Sherry Lee et al. analyze clinical records pre- and post-treatment study casts, intraoral photographs, and wax setups to compare treatment attractiveness between non-extraction controls and MIE cases. The results indicated that in carefully selected cases, the extraction of a mandibular incisor might lead to proper outcomes that are considered as attractive as those handled without extraction, and with a longitudinal evaluation which was an advantage to the study [8]. While J. Antoszewska-Smith et al. assessed the reliability of Little's Irregularity Index and established an effective algorithm for the treatment of adult patients with crowding in the mandibular front area [10, 18].

Waheed Ullah Khan et al. determined the prevalence of crowding, frequency, and pattern of extraction [17]. Extraction of a tooth and treatment planning for orthodontic treatment can be influenced by many factors such as good patient cooperation, appliance selection, and management of the treatment for achieving functional, stable occlusion and aesthetic outcome. The main indications to extract the mandibular incisor are lower anterior crowding or protrusion anomalies in the number, size, class III malocclusion, Class I malocclusion with anterior tooth size discrepancies and severe mandibular anterior segment crowding, improve aesthetic, edge-to-edge occlusion, ectopic eruption, open bite and crossbite of anterior teeth, periodontally compromised incisors, lower anterior Bolton’s excess greater than 4mm and for Class II Mandibular single incisor extraction should be combined with maxillary premolar extractions in order to establish normal occlusion and overjet [9, 11, 14-17, 19, 20].

Moreover, MIE contraindications are anterior maxillary tooth size excess, deep overbite, periodontal diseases, and triangular-shaped mandibular incisors [19]. The advantages of one MIE are: maintaining the overall arch form, reduce cost, diminish the relapse in the anterior region, minimizing the change in profile and treatment time [8, 11, 14, 16, 21, 22]. However, clinical experience, diagnostic wax setup, and initial records are factors that should be considered before the final decision to extract the mandibular incisor [23].

Nevertheless, the disadvantages are acceptable aesthetic, midline discrepancy, differences between adjacent teeth in the shade, increases in the loss of the interdental gingival papillae, space reopening, crowding recurrence, unsatisfactory posterior occlusion, and overbite in the mandibular anterior region. In case there is no Bolton discrepancy exist, an increase in the overjet will exist [8, 14, 17, 21].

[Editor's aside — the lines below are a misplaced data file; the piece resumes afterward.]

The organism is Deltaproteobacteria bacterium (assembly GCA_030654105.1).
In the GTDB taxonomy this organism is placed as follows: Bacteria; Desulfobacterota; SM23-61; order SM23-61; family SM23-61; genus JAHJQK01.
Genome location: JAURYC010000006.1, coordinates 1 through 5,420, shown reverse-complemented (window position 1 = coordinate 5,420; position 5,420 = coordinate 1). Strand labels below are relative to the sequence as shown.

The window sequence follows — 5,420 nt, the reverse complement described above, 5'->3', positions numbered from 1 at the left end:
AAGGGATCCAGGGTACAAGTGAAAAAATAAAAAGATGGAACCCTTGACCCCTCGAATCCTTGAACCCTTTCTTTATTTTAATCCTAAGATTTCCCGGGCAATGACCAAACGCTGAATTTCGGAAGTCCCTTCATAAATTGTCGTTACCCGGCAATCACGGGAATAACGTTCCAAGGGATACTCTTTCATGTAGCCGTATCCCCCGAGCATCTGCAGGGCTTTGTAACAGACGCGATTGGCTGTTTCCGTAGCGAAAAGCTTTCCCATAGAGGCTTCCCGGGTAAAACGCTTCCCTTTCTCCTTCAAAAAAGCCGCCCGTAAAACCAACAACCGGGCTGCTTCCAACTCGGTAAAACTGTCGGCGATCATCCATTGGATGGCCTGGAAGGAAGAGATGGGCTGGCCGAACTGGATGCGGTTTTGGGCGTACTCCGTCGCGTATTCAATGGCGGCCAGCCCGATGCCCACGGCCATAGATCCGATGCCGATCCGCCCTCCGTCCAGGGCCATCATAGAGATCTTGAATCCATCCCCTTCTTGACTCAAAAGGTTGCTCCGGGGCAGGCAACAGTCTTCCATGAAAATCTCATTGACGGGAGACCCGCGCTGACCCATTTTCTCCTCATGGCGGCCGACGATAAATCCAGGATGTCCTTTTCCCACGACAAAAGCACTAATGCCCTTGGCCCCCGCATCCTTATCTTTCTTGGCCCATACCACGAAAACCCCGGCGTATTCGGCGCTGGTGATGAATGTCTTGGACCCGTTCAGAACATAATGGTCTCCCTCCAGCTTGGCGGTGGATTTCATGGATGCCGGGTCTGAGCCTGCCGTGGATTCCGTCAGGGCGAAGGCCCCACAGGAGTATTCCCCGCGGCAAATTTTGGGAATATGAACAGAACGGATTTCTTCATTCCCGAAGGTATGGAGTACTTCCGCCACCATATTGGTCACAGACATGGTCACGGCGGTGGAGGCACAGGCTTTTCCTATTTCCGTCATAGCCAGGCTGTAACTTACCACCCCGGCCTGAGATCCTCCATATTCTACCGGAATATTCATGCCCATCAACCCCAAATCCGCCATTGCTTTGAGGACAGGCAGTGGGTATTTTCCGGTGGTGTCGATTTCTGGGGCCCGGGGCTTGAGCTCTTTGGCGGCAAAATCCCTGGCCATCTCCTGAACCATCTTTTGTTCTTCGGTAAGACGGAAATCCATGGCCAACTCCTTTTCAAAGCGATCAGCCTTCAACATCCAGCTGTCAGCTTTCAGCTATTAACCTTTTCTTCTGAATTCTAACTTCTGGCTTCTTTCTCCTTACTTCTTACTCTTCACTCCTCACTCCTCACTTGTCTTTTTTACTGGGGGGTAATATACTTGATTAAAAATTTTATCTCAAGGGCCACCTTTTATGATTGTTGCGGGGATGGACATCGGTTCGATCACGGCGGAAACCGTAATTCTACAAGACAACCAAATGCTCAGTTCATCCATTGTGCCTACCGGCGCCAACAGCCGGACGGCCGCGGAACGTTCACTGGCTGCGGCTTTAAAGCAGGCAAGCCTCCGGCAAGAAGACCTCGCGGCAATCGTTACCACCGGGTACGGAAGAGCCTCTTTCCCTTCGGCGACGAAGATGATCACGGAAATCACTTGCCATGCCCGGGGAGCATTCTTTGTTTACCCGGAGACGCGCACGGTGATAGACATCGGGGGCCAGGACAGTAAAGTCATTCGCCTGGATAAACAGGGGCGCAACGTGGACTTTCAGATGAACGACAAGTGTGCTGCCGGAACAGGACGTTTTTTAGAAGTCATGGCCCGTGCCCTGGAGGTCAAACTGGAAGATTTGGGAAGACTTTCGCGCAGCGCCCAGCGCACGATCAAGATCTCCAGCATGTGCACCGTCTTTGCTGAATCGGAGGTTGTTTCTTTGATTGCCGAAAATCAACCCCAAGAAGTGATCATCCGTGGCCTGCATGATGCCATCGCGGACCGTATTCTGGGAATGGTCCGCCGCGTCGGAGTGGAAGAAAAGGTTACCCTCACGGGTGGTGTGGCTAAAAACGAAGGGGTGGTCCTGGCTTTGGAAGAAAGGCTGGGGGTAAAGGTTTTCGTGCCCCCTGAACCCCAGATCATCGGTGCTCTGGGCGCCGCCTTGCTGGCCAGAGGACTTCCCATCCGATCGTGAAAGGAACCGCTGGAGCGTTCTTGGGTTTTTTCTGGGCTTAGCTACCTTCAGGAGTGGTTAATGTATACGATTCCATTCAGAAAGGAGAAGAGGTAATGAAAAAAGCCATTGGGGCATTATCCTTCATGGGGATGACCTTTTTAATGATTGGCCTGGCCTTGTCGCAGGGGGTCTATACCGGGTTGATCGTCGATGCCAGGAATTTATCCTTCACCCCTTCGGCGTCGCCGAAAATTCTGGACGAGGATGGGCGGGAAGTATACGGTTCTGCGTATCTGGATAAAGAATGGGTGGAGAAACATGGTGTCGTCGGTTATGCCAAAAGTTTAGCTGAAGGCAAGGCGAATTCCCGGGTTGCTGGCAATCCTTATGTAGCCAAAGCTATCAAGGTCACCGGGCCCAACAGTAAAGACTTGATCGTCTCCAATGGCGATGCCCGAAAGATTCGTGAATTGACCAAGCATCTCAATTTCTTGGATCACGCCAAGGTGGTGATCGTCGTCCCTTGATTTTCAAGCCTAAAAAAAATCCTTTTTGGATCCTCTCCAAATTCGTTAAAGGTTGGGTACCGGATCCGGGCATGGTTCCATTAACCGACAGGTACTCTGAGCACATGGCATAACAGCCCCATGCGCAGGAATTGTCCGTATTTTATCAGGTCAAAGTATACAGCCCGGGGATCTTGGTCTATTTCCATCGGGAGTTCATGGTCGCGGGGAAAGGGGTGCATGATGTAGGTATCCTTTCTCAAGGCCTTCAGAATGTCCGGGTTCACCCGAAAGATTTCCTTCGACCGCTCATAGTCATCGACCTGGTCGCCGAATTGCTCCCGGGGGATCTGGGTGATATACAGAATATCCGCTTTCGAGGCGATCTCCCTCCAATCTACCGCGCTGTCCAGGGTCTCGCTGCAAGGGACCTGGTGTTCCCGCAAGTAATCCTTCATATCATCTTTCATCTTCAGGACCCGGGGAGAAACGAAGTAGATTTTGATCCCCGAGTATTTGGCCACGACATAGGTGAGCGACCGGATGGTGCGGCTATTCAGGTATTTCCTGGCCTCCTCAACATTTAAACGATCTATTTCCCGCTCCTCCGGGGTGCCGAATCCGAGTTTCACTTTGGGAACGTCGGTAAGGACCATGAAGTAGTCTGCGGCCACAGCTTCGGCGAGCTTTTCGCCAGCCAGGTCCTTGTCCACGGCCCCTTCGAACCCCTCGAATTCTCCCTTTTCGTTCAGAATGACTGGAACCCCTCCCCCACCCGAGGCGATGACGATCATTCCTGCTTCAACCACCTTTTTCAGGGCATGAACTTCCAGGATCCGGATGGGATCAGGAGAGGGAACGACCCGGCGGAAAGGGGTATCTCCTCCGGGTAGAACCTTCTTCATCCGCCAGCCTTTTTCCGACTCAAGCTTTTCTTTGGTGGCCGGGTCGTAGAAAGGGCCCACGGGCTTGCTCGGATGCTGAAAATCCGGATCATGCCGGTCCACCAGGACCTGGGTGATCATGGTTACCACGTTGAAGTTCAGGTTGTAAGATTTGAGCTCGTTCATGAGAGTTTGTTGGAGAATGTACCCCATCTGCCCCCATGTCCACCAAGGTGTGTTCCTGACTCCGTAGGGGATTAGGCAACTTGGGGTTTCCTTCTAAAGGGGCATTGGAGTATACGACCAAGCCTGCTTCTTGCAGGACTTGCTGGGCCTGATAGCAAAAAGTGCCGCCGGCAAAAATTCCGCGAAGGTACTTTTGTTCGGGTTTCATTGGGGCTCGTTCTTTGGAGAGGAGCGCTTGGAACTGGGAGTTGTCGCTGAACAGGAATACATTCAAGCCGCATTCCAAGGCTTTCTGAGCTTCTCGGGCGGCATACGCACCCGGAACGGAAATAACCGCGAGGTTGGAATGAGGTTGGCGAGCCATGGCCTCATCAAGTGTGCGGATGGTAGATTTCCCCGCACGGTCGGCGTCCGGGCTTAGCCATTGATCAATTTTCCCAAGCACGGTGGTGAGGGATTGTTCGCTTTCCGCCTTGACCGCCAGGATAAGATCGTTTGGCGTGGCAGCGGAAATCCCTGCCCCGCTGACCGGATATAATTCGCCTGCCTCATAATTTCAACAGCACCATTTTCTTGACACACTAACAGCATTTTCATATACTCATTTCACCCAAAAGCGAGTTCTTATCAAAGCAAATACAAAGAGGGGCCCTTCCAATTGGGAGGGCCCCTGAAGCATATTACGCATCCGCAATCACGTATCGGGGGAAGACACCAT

Conclusion

Several conclusions can be drawn on the indications and different impacts of mandibular incisor extraction (MIE) as an alternative for orthodontic purposes.

There was a significant agreement about the most frequent indication of MIE in moderate to severe mandibular anterior crowding, as well as a camouflage of skeletal class III cases with a mild anterior crossbite, mainly when an excellent posterior intercuspation is present.

An unclear correlation was detected between MIE or PME in terms of post-treatment relapse rate. However, multiple studies, showed that MIE could be a more effective and conservative alternative to PME in cases where limited treatment and little changes in the dental arch are required, particularly among adults.

Furthermore, the major problem with MIE is black triangles (that are caused by loss of interdental papilla height), tooth size discrepancy, and patient concern of visible site of extraction. This was simply solved by lingual tipping of the mandibular incisor before extraction. Clinicians should be aware of the factors that influence the choice of teeth extraction in orthodontic cases, in order to achieve proper treatment management with excellent patient cooperation, as well as achieving best esthetics, functional, and stable occlusion.

Acknowledgments: The authors thank the Institutional Review board and the research center at Riyadh Elm University for their continuous support.

Conflict of interest: None

Financial support: None

Ethics statement: Ethical review and approval were obtained from the institutional review board (IRB) of Riyadh Elm University, Riyadh, KSA and a registration no SRS/2020/8/189 is assigned.